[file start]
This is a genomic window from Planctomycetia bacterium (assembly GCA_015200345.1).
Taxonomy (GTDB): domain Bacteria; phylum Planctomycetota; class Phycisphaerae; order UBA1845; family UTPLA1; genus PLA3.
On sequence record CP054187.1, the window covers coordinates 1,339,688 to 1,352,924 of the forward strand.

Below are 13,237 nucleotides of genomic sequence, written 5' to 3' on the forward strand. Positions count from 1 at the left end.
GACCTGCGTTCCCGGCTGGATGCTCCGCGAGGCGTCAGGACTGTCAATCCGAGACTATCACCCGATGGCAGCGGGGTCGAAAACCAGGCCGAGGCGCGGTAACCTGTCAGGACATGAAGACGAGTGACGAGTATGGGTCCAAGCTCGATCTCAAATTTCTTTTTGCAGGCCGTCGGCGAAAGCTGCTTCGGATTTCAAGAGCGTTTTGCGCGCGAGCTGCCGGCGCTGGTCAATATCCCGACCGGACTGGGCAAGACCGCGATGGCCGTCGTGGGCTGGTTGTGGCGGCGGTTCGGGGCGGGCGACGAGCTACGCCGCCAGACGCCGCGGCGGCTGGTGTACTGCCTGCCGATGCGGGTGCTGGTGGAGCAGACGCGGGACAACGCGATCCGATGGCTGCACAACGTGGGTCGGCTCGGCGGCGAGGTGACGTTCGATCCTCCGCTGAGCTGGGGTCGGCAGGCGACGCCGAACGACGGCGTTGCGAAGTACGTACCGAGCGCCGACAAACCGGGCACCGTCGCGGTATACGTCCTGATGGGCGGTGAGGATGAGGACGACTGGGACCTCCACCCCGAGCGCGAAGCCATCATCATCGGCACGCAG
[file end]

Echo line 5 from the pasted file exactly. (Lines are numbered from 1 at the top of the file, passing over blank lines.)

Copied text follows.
GACCTGCGTTCCCGGCTGGATGCTCCGCGAGGCGTCAGGACTGTCAATCCGAGACTATCACCCGATGGCAGCGGGGTCGAAAACCAGGCCGAGGCGCGGTAACCTGTCAGGACATGAAGACGAGTGACGAGTATGGGTCCAAGCTCGATCTCAAATTTCTTTTTGCAGGCCGTCGGCGAAAGCTGCTTCGGATTTCAAGAGCGTTTTGCGCGCGAGCTGCCGGCGCTGGTCAATATCCCGACCGGACTGGGCAAGACCGCGATGGCCGTCGTGGGCTGGTTGTGGCGGCGGTTCGGGGCGGGCGACGAGCTACGCCGCCAGACGCCGCGGCGGCTGGTGTACTGCCTGCCGATGCGGGTGCTGGTGGAGCAGACGCGGGACAACGCGATCCGATGGCTGCACAACGTGGGTCGGCTCGGCGGCGAGGTGACGTTCGATCCTCCGCTGAGCTGGGGTCGGCAGGCGACGCCGAACGACGGCGTTGCGAAGTACGTACCGAGCGCCGACAAACCGGGCACCGTCGCGGTATACGTCCTGATGGGCGGTGAGGATGAGGACGACTGGGACCTCCACCCCGAGCGCGAAGCCATCATCATCGGCACGCAG